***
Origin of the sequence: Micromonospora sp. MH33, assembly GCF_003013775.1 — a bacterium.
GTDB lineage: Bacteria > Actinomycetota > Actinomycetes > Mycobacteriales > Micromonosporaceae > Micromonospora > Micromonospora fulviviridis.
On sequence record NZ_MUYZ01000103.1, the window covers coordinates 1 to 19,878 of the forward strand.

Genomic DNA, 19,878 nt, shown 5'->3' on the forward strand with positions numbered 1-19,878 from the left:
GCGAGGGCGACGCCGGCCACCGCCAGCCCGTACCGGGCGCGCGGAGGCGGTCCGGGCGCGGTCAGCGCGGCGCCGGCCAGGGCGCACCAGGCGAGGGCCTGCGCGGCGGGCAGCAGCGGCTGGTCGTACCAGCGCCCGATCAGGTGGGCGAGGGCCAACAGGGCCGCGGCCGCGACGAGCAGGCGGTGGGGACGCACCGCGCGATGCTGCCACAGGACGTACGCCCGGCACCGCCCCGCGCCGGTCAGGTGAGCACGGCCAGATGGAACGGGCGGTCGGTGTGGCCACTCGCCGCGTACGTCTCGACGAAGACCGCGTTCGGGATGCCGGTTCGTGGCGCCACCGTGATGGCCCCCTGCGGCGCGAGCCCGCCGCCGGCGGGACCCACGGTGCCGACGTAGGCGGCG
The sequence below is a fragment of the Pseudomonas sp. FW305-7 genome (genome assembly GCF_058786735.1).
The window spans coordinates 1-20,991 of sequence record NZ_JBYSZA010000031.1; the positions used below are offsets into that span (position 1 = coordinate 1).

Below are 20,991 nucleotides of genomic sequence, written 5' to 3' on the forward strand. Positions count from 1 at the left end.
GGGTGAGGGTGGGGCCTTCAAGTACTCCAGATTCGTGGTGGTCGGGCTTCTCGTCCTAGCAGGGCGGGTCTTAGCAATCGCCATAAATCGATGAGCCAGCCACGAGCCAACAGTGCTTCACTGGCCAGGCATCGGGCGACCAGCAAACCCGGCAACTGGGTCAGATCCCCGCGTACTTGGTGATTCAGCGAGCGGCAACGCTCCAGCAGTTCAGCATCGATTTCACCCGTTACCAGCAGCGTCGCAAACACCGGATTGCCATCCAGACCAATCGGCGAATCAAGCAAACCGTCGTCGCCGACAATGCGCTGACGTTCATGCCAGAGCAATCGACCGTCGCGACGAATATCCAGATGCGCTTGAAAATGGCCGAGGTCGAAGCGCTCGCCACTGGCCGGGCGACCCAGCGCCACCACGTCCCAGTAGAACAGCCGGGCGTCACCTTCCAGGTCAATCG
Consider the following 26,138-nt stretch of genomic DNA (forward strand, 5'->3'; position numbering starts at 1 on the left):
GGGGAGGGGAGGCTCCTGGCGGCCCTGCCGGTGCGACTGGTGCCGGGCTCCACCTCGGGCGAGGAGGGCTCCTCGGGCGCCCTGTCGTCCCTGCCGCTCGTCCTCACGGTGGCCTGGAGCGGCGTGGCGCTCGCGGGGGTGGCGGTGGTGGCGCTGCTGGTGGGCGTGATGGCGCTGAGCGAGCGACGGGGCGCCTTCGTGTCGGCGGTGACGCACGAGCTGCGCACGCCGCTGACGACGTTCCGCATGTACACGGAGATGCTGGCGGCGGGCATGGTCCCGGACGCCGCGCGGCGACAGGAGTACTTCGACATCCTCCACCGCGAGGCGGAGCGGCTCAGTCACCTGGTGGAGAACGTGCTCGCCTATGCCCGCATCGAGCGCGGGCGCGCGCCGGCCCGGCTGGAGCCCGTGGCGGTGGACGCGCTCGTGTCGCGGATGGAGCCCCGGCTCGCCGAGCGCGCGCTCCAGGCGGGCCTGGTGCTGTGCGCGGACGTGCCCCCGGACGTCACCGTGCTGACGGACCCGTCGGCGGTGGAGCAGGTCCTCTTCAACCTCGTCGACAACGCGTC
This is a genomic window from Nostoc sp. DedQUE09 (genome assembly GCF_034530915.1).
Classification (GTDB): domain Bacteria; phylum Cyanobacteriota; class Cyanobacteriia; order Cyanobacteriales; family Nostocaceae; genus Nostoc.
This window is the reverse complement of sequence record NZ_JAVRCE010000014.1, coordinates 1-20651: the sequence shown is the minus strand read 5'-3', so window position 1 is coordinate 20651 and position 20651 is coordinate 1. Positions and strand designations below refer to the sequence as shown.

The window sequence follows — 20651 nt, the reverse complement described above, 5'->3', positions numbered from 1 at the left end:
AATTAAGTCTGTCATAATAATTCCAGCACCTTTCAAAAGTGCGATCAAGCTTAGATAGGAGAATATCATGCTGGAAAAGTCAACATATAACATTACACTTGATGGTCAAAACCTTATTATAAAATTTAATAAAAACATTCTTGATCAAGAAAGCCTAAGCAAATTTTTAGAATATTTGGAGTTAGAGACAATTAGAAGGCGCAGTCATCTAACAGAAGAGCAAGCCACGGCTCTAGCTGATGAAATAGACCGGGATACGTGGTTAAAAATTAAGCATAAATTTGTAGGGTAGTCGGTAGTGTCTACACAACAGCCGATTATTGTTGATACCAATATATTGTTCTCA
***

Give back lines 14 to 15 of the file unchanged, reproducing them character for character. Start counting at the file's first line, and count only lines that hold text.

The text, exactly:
This window is the reverse complement of sequence record NZ_JAVRCE010000014.1, coordinates 1-20651: the sequence shown is the minus strand read 5'-3', so window position 1 is coordinate 20651 and position 20651 is coordinate 1. Positions and strand designations below refer to the sequence as shown.

The window sequence follows — 20651 nt, the reverse complement described above, 5'->3', positions numbered from 1 at the left end: